Exercise prescription


The United States Department of Health and Human Services just came out with the second edition of its physical activity guidelines for Americans. (1) It’s a 118 page book but it has lots of pictures and it is summarized in this issue of The Journal of the American Medical Association (JAMA), (2) and then further commented on (3) and hereby commented on by me now. Then there is also this, in the same issue of JAMA – “Joint Prevalence of Sitting Time and Leisure-Time Physical Activity Among US Adults, 2015-2016.” (4)

According to the book the health benefits of regular physical activity include “- Slowed or reduced weight gain. – Weight loss, particularly when combined with reduced calorie intake. and – Prevention of weight regain following initial weight loss.” In children the health benefits include “Improved weight status.”

Ah, no. I don’t think so. But aside from these few bones of contention it is impossible not to conclude that exercise is a cure all.

It is important to realize that there are really very few highest standard studies of the benefits of exercise in humans because such studies are difficult to impossible to do, especially when the outcome is longevity. So most of this stuff is based on the notoriously flawed observational standard.

The prescription sounds suspiciously exact – “adults should do at least 150 minutes (2 hours and 30 minutes) to 300 minutes (5 hours) a week of moderate-intensity, or 75 minutes (1 hour and 15 minutes) to 150 minutes (2 hours and 30 minutes) a week of vigorous-intensity aerobic physical activity.”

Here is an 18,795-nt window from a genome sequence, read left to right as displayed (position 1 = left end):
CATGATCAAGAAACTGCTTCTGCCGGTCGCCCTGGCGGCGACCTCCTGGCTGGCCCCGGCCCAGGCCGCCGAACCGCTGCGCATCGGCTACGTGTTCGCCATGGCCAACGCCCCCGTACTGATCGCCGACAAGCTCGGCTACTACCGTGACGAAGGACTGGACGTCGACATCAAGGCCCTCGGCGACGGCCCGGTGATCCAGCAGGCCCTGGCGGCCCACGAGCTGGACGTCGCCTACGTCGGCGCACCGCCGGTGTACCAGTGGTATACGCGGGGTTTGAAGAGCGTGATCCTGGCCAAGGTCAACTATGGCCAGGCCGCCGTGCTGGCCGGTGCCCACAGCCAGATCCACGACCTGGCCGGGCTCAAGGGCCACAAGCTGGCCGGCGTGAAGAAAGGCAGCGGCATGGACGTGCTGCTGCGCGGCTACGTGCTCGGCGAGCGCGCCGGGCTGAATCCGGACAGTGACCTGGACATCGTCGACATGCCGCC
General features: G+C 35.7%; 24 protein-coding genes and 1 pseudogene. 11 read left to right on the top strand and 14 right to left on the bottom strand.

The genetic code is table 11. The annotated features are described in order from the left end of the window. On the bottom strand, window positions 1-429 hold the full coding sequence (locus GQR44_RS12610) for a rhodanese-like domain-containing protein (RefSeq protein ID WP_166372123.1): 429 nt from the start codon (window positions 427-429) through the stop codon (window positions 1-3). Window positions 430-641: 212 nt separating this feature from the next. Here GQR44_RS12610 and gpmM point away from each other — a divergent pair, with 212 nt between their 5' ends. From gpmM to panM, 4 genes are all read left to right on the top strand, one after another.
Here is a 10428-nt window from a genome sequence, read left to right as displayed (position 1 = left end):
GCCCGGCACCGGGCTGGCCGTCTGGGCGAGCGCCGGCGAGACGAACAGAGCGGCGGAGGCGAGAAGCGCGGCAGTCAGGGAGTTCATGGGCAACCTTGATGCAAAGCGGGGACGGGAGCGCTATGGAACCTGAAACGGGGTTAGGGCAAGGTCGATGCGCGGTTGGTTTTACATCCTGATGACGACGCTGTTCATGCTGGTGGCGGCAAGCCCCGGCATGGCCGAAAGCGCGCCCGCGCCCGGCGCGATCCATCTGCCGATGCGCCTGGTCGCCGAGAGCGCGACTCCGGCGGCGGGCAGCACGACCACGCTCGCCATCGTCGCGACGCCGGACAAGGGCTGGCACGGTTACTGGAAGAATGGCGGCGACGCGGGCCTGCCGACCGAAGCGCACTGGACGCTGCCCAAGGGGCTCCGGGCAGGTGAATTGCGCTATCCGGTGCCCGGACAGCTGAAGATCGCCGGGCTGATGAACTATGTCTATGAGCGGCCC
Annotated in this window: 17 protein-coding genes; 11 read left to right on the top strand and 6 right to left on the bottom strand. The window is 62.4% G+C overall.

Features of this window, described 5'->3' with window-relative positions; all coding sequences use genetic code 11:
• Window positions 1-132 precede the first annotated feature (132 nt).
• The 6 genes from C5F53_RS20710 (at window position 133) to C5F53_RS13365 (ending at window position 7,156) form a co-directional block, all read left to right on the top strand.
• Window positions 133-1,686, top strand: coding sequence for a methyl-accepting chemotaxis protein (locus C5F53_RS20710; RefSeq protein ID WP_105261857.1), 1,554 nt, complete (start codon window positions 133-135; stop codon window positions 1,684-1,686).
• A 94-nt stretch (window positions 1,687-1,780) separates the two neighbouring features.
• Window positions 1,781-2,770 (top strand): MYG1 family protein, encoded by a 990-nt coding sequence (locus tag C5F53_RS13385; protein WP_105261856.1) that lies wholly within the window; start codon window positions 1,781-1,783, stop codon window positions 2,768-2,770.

Moderate intensity is like brisk walking and vigorous intensity is like jogging or running. Children and old people also get specific prescriptions. Furthermore, “adults should also do muscle-strengthening activities of moderate or greater intensity and that involve all major muscle groups on 2 or more days a week, as these activities provide additional health benefits.” This is for the precisely defined result of “substantial health benefits.”

Probably the biggest relative benefits would accrue to people who go from zero to just a little move it-move it and everybody, no matter what may afflict them, can benefit. There are no contraindications to exercise of some kind. Doctors should never prescribe rest for anything.

This is an “at least” prescription. More exercise is even better. Who knows how much benefit would come from running a marathon twice a day or where the benefits of more exercise start to plateau and decline.

Today 80% of us are not following this prescription. If we only would, the decrease in morbidity and mortality would be big. For example “a 26% relative reduction in cardiovascular mortality” is mentioned.

Not even Trump will argue with doing more exercise. Just do it like the Nike commercial says.

1. US Department of Health and Human Services. Physical Activity Guidelines for Americans. 2nd ed. Wasington, DC: US Dept of Health and Human Services; 2018.

2. Piercy KL, Troiano RP, Ballard RM, et al. The Physical Activity Guidelines for Americans [published online November 12, 2018]. JAMA. doi:10.1001/jama.2018.

3. Thompson PD, Eijsvogels TMH. Physical Activity Guidelines. A Call to Activity for Clinicians and Patients. JAMA. 2018;320(19):1983-1984. doi:10.1001/jama.2018.

4. Ussery EN et al. Joint Prevalence of Sitting Time and Leisure-Time Physical Activity Among US Adults, 2015-2016. JAMA. 2018;320(19):2036-2038. doi:10.1001/jama.2018.

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